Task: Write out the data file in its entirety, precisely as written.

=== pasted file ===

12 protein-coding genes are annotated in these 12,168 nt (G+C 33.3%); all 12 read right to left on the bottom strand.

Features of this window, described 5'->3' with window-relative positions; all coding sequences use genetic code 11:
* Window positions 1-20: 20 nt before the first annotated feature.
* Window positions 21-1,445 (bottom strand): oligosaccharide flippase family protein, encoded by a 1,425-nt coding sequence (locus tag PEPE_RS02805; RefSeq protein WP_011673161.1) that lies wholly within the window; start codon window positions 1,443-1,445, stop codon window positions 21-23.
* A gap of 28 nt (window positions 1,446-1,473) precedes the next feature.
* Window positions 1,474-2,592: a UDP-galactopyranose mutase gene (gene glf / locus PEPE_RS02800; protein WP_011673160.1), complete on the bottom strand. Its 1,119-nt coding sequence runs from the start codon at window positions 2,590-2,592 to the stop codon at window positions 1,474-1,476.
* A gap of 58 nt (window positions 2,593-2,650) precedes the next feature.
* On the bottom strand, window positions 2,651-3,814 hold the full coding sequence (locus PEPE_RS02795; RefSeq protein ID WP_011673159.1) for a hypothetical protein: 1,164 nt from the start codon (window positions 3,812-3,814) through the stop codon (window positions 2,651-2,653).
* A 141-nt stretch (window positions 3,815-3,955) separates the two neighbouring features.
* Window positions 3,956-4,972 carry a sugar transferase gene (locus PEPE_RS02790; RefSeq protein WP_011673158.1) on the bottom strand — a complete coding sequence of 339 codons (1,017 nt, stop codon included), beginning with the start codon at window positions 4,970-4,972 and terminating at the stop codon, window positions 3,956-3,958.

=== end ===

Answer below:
12 protein-coding genes are annotated in these 12,168 nt (G+C 33.3%); all 12 read right to left on the bottom strand.

Features of this window, described 5'->3' with window-relative positions; all coding sequences use genetic code 11:
* Window positions 1-20: 20 nt before the first annotated feature.
* Window positions 21-1,445 (bottom strand): oligosaccharide flippase family protein, encoded by a 1,425-nt coding sequence (locus tag PEPE_RS02805; RefSeq protein WP_011673161.1) that lies wholly within the window; start codon window positions 1,443-1,445, stop codon window positions 21-23.
* A gap of 28 nt (window positions 1,446-1,473) precedes the next feature.
* Window positions 1,474-2,592: a UDP-galactopyranose mutase gene (gene glf / locus PEPE_RS02800; protein WP_011673160.1), complete on the bottom strand. Its 1,119-nt coding sequence runs from the start codon at window positions 2,590-2,592 to the stop codon at window positions 1,474-1,476.
* A gap of 58 nt (window positions 2,593-2,650) precedes the next feature.
* On the bottom strand, window positions 2,651-3,814 hold the full coding sequence (locus PEPE_RS02795; RefSeq protein ID WP_011673159.1) for a hypothetical protein: 1,164 nt from the start codon (window positions 3,812-3,814) through the stop codon (window positions 2,651-2,653).
* A 141-nt stretch (window positions 3,815-3,955) separates the two neighbouring features.
* Window positions 3,956-4,972 carry a sugar transferase gene (locus PEPE_RS02790; RefSeq protein WP_011673158.1) on the bottom strand — a complete coding sequence of 339 codons (1,017 nt, stop codon included), beginning with the start codon at window positions 4,970-4,972 and terminating at the stop codon, window positions 3,956-3,958.